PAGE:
From a development standpoint, RIM has finally resolved the confusing mix of messages it used to give to developers. Yes, developers can still work in any number of environments — from native code to HTML5 to Flash (which, oddly, is not getting jettisoned). However, the tools have now been finalized and clearer direction on which methods are best (hint: not Flash) has been given. Whatever you may think of Alec Saunders' music stylings (more on that below), the head of developer relations for RIM has clarified the company's communication with developers.
What BlackBerry 10 lacks is the "Wow, I must have that and will wait for it" feeling. It's competent and appears to be technically sound, but even RIM's CEO admits that these are "table stakes." Some portion of RIM's 80 million subscribers will upgrade — and perhaps enough of them will do so soon enough to keep the company chugging along — but to really survive RIM will need to expand and steal market share away from other platform. At minimum, RIM needs to remove reasons to avoid BlackBerry 10. At the very least, it needs the big name apps that people care about.
With a few exceptions, RIM either doesn't have them or is holding off from announcing them. The only two widely-known companies to demo apps on BlackBerry 10 this week were Foursquare and Gameloft. EA, Skype, Instagram, Netflix, Google, Spotify, Rdio, and many others are staying silent on BlackBerry 10 support. That's not enough to break RIM's spirit, though, because RIM still has another card to play: long-standing partnerships with key players in the industry.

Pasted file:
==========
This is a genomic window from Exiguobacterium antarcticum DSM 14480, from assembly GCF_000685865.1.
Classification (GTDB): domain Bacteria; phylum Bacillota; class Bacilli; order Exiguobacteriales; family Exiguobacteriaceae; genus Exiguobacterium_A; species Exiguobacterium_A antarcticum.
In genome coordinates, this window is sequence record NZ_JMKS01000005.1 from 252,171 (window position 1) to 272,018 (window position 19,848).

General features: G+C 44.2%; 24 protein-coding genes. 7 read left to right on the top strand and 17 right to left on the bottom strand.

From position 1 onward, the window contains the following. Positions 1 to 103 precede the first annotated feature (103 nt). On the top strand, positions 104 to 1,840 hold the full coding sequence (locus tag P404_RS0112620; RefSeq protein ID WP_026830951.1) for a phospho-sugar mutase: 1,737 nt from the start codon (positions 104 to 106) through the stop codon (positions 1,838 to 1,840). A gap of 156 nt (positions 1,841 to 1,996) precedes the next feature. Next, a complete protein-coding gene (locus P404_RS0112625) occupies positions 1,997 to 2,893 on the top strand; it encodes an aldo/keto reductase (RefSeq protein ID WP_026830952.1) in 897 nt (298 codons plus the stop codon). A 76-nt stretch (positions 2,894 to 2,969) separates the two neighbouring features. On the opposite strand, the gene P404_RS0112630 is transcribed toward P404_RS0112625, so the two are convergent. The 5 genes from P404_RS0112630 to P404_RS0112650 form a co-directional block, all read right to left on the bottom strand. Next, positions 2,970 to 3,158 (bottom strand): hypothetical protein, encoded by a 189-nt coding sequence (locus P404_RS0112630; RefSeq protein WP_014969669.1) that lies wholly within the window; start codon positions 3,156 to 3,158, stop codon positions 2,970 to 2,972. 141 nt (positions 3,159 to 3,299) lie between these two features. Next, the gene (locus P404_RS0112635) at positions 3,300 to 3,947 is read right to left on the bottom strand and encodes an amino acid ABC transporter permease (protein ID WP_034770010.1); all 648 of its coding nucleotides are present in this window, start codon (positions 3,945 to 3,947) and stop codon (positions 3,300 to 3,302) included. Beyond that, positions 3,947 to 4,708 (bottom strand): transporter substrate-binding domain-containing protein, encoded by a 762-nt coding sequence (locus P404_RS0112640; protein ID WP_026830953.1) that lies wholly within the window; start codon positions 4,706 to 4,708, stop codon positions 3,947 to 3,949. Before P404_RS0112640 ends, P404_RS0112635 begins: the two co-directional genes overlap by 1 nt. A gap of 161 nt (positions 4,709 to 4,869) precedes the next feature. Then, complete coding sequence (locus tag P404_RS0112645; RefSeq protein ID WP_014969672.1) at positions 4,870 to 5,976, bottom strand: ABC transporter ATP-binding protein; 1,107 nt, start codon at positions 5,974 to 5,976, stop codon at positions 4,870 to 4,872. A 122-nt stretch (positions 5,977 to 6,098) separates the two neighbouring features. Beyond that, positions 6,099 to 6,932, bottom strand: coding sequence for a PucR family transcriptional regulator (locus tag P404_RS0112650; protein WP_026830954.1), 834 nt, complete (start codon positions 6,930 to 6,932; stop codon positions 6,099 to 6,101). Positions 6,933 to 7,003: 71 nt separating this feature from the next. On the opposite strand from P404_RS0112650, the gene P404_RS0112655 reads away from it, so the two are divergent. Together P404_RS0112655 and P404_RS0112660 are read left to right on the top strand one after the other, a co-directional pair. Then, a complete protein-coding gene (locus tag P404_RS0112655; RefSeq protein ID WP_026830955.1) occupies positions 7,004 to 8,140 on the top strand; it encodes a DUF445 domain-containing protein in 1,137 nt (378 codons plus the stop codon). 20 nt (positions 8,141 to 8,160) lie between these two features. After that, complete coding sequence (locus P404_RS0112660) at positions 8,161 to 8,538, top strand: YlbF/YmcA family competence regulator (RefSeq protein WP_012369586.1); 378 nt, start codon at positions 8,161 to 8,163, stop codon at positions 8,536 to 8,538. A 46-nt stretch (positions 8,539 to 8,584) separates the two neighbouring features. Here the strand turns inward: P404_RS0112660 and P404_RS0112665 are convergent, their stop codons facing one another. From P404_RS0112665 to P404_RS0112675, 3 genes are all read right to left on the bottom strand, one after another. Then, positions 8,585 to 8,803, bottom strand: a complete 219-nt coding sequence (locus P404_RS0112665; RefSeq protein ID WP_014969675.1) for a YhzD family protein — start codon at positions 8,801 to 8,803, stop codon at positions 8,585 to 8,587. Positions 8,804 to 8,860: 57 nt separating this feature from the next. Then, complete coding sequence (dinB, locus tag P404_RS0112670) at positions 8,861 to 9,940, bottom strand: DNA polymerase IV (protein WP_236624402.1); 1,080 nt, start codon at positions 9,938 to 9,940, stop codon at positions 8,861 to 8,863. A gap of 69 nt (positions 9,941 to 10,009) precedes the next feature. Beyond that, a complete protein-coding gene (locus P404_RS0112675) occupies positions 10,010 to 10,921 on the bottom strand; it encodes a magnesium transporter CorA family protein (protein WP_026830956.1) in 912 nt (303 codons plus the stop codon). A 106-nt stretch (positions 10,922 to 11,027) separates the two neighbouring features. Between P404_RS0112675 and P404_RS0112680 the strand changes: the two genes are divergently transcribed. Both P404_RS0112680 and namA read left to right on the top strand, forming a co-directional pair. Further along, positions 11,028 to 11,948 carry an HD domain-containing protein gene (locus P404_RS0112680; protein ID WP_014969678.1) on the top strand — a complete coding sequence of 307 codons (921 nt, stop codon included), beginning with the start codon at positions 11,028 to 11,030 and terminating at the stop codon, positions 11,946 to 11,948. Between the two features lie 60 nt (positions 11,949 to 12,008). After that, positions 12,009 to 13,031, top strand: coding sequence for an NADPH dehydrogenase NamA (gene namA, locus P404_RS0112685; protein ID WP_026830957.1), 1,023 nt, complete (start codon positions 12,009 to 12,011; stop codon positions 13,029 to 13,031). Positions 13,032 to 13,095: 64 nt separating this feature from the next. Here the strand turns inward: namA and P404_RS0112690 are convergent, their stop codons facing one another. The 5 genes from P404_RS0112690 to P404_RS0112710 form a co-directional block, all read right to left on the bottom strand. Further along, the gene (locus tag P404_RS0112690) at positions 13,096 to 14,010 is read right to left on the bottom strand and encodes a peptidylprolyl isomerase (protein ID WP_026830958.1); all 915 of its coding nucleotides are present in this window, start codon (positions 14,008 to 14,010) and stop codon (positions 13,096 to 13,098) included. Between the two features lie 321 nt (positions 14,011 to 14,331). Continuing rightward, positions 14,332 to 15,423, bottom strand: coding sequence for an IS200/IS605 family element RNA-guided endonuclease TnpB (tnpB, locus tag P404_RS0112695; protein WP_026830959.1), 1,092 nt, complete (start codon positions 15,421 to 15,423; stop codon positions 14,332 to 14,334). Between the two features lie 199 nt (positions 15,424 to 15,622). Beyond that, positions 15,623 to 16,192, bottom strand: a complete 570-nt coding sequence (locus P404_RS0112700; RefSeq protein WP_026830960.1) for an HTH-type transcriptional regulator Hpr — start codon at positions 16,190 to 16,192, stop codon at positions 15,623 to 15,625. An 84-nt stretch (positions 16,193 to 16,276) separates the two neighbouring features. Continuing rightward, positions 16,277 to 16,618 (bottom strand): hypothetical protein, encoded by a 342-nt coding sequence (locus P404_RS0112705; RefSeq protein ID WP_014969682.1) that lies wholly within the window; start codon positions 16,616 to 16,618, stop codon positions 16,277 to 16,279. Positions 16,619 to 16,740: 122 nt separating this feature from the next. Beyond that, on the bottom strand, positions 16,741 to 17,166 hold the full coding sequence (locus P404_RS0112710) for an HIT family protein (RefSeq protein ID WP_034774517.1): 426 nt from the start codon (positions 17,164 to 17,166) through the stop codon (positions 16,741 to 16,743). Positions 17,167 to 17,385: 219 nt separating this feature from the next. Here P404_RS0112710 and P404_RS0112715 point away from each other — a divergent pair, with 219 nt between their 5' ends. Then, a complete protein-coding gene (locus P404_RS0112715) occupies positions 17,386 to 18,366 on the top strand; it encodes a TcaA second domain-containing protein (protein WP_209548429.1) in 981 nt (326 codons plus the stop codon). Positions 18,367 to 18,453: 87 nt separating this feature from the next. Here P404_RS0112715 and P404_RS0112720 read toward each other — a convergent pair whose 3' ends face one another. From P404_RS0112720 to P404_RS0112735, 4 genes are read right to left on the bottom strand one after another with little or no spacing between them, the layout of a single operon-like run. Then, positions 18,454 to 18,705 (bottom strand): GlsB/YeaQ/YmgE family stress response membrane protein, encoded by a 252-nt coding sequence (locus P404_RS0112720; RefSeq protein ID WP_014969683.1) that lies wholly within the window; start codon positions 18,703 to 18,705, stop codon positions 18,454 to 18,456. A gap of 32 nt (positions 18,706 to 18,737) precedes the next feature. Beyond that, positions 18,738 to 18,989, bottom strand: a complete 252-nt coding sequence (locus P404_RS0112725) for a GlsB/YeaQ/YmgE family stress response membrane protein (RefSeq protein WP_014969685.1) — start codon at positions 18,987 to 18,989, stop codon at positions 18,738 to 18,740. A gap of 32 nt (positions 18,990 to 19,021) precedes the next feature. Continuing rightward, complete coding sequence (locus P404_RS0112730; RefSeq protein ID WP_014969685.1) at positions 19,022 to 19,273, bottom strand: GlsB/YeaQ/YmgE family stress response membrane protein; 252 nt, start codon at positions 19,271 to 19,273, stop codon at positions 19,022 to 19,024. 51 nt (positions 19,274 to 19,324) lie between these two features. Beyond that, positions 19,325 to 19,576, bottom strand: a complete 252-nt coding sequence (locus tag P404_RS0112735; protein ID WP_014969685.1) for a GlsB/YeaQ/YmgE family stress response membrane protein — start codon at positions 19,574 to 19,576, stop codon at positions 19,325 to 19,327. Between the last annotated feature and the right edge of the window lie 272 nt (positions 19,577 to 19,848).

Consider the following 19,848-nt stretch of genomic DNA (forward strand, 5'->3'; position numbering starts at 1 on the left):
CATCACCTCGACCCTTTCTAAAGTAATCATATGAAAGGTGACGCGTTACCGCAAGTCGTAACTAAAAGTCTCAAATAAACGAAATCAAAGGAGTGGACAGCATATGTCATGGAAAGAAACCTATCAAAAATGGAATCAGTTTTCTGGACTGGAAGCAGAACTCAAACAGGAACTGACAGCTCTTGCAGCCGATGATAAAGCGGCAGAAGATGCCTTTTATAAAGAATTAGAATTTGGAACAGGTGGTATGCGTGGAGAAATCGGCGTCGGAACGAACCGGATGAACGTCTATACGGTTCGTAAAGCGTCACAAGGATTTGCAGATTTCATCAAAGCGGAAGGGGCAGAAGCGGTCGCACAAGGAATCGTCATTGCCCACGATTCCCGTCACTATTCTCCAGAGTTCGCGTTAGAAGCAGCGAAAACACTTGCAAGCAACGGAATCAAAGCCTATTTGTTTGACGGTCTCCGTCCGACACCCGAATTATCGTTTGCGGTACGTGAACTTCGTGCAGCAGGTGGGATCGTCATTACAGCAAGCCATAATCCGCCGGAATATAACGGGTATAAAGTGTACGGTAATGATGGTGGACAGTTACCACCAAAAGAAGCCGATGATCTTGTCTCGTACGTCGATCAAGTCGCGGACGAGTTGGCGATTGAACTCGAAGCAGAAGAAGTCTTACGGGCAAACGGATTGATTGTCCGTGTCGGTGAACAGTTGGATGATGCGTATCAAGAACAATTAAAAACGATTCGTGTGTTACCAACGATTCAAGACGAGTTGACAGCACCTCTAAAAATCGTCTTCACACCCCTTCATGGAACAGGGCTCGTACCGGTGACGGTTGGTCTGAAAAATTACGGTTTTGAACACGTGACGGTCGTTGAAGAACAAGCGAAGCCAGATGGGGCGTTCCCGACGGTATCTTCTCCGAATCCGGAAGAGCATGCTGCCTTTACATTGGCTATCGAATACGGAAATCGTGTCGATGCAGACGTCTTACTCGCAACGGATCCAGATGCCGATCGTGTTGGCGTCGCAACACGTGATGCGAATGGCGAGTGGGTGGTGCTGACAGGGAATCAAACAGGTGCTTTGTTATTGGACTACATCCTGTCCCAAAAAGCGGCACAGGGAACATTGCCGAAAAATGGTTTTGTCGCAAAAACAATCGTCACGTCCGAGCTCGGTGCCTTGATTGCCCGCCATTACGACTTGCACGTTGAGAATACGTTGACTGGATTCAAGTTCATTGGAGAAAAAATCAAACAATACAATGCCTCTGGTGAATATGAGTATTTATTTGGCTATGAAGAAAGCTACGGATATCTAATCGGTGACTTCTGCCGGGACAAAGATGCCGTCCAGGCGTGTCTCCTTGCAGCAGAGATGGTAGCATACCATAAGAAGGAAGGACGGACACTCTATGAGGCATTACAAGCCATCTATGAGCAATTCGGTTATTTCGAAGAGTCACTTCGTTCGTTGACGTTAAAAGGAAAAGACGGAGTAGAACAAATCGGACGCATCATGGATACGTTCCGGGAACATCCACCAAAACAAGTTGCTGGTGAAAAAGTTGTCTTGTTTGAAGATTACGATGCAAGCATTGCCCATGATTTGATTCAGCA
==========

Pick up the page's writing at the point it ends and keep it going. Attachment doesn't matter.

RIM has surprisingly strong ties with the big social apps
The company also has surprisingly strong ties with the big social apps: Facebook, Twitter, and LinkedIn. All three are will have apps on BlackBerry 10 at launch and all three are intelligently built-into the BlackBerry Hub. RIM has shown off just one of the three, the Facebook app. It's coded natively instead of in HTML5, just like the iOS app, and it looks identical to the iOS app and is targeting identical functionality with a few BlackBerry-specific extras thrown in.
It's also coded primarily by people at RIM, not Facebook — but the story is slightly more complicated than that. We spoke with T.A. McCann, RIM's VP of BBM and social communities, who made the case that the app is actually more of a collaboration than solely a RIM effort. The companies talk weekly, if not more often, and already have established relationships. "We have lots of success on BBOS [BB7] specifically with them." That partnership is apparently beneficial to Facebook and Twitter in that RIM is still strong in developing markets with BB7 and therefore its helping those companies. McCann says these companies tell RIM that "We're growing in markets where we want to grow, and you guys are continuing to grow, and in many cases you're the dominant player in these markets."